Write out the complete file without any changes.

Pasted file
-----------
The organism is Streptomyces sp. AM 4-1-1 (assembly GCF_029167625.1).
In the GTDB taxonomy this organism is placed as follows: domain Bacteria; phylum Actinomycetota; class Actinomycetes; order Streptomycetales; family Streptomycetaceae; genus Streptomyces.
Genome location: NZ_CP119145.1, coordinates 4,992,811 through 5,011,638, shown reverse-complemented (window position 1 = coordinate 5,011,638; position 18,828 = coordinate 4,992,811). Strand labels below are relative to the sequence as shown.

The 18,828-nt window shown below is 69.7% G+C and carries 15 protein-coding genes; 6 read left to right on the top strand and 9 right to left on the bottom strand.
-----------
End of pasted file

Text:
The organism is Streptomyces sp. AM 4-1-1 (assembly GCF_029167625.1).
In the GTDB taxonomy this organism is placed as follows: domain Bacteria; phylum Actinomycetota; class Actinomycetes; order Streptomycetales; family Streptomycetaceae; genus Streptomyces.
Genome location: NZ_CP119145.1, coordinates 4,992,811 through 5,011,638, shown reverse-complemented (window position 1 = coordinate 5,011,638; position 18,828 = coordinate 4,992,811). Strand labels below are relative to the sequence as shown.

The 18,828-nt window shown below is 69.7% G+C and carries 15 protein-coding genes; 6 read left to right on the top strand and 9 right to left on the bottom strand.